‘Dirty Money’ is the second song to be released from their forthcoming self-titled album, released via Daptone on 6th August. It follows hot on the heels of ‘Sare Kon Kon (Redux)’ (also below).

“The idea,” says singer Amayo “was to come up with something hot. We’ve had so many collective money talks in Antibalas from day one. The horn parts in ‘Dirty Money’ were just so convincingly aggressive, persistent, and counter attacking, like a laid-off factory worker with nothing left to lose. The hooks sounded so dirty, it was on the money! So that was our inspiration. The lyrics I came up with are a manifestation of our collective talks, and the state of our economic times”.

Born in a Brooklyn warehouse in 1997, Antibalas, the 12-piece ensemble credited with introducing Afrobeat to a wider global audience have played on stage and in the studio with the likes of Paul Simon, TV on the Radio, Public Enemy and Amy Winehouse, and can count the likes of David Byrne and Questlove amongst their fans. They return with thier first album for five years and first for Daptone Records. Produced by Gabriel Roth – co-founder of Daptone, Dap-King and an original member of Antibalas:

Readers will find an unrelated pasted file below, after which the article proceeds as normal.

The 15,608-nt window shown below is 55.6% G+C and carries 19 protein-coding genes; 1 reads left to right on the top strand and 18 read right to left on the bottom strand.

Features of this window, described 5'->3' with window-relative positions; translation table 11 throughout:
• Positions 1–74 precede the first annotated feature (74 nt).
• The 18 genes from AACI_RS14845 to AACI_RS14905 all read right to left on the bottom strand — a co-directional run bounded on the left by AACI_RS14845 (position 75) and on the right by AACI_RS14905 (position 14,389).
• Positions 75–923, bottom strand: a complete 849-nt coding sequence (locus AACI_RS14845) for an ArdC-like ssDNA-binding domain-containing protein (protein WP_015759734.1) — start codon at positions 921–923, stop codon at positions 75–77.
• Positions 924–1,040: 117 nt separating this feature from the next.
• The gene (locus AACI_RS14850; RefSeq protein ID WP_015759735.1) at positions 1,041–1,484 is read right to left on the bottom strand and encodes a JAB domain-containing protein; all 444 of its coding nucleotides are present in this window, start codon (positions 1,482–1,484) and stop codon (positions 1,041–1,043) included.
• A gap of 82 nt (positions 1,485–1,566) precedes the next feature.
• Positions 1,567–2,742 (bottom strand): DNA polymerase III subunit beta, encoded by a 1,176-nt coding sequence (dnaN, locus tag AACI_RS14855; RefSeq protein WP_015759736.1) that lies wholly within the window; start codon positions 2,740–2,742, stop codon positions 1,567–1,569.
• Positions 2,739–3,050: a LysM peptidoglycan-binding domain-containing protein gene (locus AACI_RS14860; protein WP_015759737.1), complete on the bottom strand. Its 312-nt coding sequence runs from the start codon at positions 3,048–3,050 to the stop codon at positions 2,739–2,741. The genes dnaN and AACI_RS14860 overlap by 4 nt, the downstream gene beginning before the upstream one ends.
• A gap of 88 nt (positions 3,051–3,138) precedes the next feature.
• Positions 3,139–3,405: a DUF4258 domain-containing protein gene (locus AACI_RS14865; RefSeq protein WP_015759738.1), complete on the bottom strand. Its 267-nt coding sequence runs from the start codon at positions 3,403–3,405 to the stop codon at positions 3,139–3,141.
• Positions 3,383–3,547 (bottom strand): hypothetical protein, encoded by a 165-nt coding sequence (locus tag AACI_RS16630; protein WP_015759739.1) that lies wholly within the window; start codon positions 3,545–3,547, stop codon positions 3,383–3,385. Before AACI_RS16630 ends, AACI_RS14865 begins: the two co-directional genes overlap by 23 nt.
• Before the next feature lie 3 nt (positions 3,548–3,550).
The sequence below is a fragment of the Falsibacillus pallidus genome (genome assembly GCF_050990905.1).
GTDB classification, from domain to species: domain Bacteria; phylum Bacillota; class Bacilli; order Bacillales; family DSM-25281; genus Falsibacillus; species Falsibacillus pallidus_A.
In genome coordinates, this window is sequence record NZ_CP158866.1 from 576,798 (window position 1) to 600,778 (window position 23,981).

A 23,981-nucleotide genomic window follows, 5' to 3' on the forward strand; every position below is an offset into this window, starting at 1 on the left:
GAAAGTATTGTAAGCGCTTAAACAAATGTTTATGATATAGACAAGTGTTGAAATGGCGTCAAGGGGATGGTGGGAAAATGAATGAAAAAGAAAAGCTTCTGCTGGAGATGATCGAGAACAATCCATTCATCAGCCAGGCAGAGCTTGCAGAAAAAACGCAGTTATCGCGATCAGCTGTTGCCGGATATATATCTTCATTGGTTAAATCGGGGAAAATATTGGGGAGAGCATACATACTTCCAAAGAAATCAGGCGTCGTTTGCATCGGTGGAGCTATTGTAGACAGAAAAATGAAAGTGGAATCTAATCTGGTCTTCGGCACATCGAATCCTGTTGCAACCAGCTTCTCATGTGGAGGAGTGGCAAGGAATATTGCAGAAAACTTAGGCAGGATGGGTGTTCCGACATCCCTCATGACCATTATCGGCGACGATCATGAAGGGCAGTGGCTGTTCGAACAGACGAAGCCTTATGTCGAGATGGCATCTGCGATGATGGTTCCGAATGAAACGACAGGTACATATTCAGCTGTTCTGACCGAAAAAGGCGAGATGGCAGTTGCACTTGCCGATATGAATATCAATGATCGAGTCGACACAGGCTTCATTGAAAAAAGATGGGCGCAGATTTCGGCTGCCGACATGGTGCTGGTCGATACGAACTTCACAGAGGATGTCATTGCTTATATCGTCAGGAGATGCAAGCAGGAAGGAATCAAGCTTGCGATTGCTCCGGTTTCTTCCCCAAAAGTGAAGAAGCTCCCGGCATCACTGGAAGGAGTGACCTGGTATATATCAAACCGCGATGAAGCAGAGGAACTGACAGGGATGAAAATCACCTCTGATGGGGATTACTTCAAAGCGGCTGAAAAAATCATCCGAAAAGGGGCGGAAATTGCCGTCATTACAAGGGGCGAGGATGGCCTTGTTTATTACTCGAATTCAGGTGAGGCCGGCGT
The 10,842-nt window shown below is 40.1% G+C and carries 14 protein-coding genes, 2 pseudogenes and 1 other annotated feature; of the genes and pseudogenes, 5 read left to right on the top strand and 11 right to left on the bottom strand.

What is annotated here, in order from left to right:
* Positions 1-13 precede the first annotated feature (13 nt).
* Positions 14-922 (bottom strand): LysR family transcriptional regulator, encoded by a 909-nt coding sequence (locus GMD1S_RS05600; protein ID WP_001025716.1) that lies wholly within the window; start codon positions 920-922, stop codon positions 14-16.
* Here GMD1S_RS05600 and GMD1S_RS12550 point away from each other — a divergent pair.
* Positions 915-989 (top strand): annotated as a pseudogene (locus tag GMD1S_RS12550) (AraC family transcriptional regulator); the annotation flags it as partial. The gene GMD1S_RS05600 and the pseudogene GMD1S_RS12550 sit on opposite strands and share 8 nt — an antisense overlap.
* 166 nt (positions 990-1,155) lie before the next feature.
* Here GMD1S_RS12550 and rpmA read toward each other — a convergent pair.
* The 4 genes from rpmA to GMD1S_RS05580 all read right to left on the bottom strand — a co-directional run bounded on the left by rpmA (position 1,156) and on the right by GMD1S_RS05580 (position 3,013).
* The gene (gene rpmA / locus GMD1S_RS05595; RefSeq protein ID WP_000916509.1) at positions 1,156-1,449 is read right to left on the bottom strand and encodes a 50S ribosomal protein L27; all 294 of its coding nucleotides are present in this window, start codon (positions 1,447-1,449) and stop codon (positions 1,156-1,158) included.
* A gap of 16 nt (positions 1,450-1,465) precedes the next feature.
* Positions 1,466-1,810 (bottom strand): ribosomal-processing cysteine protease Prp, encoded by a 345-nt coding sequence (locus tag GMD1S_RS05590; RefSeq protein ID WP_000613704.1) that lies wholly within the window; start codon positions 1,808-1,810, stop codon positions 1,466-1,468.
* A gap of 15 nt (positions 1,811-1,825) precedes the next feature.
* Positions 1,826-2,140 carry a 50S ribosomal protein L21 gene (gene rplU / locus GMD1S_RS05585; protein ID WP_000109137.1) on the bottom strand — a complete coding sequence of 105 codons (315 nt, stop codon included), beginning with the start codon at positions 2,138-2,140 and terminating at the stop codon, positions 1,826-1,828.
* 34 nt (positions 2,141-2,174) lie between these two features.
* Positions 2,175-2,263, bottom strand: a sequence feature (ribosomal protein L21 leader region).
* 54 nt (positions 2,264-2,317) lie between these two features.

“At the time, there was not a lot of interest in Afrobeat, or in Fela. Because of that, a lot of people looked at Antibalas as pioneers in this second wave of Afrobeat that blossomed around the world.”

In 2007, following the release of the band’s last album, Security, Antibalas’ Afrobeat expertise led to the involvement of several band members in Fela!, the musical based on the life of Fela Kuti, which is set to return to Broadway from 9th July to 4th August. Aaron Johnson from Antibalas is the musical director, several of the band were part of the writing process, and the band performs live in the show. Jay-Z, Will Smith and his wife Jada Pinkett-Smith are all executive producers. The show received 11 Tony Award nominations and won 3 of them, including best orchestration by Aaron Johnson. Here in the UK they were nominated for 3 Laurence Olivier Awards after a run at the The National Theatre and Sadlers Wells.